Thursday, May 17, 2012

Google Scholar Changes Search Page

Google has "updated" the Google Scholar home page. This includes changing the linked to Advanced Search to a tiny arrow inside the search box. You have to hover over it for a while or click on it to realize that it links to Advanced Search. As far as I can see, the new interface does not include the option to only search certain fields such as "business and economics" which the old Google Scholar Advanced Search allowed.

Wednesday, May 16, 2012


We just hosted a quick visit by Bob Costanza and Ida Kubiszewski to the Crawford School. Bob gave a public lecture and Bob and Ida participated in roundtable discussions with PhD students and faculty from the Crawford School and the Fenner School.

I have some more colleagues lined up to visit later this year. Next month, Stephan Bruns will be visiting Crawford for the whole of June. He will be working with me on our energy-GDP causality research. He will give a presentation in our economics PhD seminar series. At the end of the month, Christian Gross, also from Jena, will visit briefly and give a seminar. In September/October, Astrid Kander will visit to work on our ARC project.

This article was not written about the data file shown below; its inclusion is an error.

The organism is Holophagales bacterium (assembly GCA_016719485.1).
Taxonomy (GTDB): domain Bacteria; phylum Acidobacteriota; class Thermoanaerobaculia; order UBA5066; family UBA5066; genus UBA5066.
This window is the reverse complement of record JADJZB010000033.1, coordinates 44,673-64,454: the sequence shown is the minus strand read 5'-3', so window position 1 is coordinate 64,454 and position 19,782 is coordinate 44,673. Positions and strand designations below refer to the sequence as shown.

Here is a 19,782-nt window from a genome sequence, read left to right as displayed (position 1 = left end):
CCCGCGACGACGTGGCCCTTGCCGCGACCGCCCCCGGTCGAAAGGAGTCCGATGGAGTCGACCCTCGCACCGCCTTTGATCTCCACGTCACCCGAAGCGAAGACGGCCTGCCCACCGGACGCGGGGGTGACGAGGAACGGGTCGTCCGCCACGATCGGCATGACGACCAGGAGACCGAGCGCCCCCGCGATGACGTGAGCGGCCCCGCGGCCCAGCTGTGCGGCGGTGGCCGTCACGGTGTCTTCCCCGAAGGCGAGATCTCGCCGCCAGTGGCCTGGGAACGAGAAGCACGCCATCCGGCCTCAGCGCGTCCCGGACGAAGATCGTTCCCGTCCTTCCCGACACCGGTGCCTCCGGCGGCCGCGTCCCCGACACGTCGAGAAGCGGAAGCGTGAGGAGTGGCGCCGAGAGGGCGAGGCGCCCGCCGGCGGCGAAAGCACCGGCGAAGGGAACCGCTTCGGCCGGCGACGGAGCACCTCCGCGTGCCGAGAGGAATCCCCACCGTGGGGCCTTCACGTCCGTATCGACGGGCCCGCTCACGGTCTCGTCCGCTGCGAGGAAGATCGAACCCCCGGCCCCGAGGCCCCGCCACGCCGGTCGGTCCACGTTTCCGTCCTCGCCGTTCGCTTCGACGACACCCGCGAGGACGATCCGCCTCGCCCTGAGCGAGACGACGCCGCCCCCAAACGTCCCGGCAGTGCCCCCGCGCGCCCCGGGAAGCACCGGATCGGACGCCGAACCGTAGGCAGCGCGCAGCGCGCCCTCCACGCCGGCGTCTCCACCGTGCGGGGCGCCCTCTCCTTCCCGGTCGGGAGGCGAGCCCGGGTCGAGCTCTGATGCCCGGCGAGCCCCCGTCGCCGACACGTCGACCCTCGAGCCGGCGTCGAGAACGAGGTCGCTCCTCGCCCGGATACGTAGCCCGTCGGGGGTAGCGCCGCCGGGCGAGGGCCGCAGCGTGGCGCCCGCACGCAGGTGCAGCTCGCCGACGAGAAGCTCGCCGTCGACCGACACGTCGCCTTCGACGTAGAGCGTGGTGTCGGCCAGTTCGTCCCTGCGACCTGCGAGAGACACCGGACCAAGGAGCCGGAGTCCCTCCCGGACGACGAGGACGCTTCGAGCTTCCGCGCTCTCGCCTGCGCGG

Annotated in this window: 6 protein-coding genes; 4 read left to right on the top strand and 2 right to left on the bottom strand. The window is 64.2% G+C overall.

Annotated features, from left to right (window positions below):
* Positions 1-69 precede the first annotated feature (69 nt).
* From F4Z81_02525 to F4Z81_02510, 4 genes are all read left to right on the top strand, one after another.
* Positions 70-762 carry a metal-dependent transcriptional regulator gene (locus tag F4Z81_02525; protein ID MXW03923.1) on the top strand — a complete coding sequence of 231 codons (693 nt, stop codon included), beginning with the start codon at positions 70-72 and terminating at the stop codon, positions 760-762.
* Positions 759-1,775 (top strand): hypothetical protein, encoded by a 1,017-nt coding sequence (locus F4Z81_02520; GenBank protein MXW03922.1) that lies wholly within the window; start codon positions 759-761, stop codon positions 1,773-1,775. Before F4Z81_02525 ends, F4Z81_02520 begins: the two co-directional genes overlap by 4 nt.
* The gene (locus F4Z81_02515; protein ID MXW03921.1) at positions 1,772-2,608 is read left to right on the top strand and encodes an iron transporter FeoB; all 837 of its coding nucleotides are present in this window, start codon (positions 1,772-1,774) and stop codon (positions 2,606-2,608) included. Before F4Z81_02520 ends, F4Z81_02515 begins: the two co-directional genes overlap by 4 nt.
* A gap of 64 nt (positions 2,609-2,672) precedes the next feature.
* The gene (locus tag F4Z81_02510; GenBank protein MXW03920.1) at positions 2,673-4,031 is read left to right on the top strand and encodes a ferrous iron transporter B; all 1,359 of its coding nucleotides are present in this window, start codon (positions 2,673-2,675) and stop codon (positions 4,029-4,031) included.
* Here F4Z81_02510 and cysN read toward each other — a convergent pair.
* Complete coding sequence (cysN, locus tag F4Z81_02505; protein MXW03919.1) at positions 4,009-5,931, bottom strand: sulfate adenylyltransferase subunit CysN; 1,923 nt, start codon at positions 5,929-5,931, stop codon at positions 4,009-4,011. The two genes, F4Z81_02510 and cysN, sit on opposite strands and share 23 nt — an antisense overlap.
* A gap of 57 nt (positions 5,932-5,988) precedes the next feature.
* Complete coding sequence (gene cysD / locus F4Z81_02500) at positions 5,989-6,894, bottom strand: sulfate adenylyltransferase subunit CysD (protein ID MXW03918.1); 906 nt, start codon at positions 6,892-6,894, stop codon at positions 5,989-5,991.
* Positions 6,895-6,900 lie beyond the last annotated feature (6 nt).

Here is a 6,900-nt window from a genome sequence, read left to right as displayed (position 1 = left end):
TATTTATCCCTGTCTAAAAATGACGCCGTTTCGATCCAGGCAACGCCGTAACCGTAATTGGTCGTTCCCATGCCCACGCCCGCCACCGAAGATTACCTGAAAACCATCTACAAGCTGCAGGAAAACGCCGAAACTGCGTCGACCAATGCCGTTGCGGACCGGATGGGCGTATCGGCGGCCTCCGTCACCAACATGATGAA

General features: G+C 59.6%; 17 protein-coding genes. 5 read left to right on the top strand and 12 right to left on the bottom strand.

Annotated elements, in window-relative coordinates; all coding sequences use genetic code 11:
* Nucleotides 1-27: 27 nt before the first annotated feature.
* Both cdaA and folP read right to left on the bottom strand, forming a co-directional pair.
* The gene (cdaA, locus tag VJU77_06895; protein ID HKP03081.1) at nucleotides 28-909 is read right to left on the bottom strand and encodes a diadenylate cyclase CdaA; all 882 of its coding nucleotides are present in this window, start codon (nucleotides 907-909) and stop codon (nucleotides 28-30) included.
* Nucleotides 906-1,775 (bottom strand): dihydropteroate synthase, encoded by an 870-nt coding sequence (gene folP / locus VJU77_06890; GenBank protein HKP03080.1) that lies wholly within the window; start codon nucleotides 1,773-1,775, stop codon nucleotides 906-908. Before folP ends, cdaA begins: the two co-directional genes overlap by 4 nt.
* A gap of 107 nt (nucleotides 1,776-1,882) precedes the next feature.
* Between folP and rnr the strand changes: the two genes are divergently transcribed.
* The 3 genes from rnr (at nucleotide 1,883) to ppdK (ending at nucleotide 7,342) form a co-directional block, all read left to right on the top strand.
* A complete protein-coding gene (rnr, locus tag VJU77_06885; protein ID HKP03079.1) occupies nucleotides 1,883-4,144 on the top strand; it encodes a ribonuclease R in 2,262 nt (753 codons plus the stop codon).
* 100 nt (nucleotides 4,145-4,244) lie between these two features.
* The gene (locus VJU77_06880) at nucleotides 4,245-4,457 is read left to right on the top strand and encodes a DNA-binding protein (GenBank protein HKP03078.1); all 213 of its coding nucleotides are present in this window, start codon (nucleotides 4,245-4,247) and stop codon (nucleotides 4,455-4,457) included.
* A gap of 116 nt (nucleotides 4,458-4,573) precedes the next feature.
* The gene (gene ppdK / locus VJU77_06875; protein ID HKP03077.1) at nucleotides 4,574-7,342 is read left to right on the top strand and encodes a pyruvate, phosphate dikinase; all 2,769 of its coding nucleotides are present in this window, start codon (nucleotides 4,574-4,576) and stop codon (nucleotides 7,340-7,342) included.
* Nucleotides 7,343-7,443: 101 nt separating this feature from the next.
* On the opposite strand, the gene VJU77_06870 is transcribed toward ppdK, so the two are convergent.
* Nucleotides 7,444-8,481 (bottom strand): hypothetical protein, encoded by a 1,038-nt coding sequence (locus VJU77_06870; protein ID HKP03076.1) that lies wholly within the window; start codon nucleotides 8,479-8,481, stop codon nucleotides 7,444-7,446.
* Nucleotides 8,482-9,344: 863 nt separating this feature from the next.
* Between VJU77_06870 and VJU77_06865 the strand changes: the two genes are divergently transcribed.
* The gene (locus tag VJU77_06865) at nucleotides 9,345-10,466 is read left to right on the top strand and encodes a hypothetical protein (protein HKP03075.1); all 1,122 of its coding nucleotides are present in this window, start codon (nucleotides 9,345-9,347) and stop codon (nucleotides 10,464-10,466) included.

Friday, May 11, 2012

Energy Strategy Reviews

A new journal in the energy sphere: Energy Strategy Reviews. The journal claims that it:

"provides authoritative content on strategic decision-making and vision-sharing related to society's energy needs. The journal stimulates the exchange and sharing of knowledge and best practice in energy strategy, planning and implementation."

An interesting graph in the opening editorial shows the number of academic papers produced by each country based on data from Scopus:

China is about to overtake the US. I wonder what caused the big jump in China's share in 2004-5?

Thursday, May 10, 2012

PhD Applications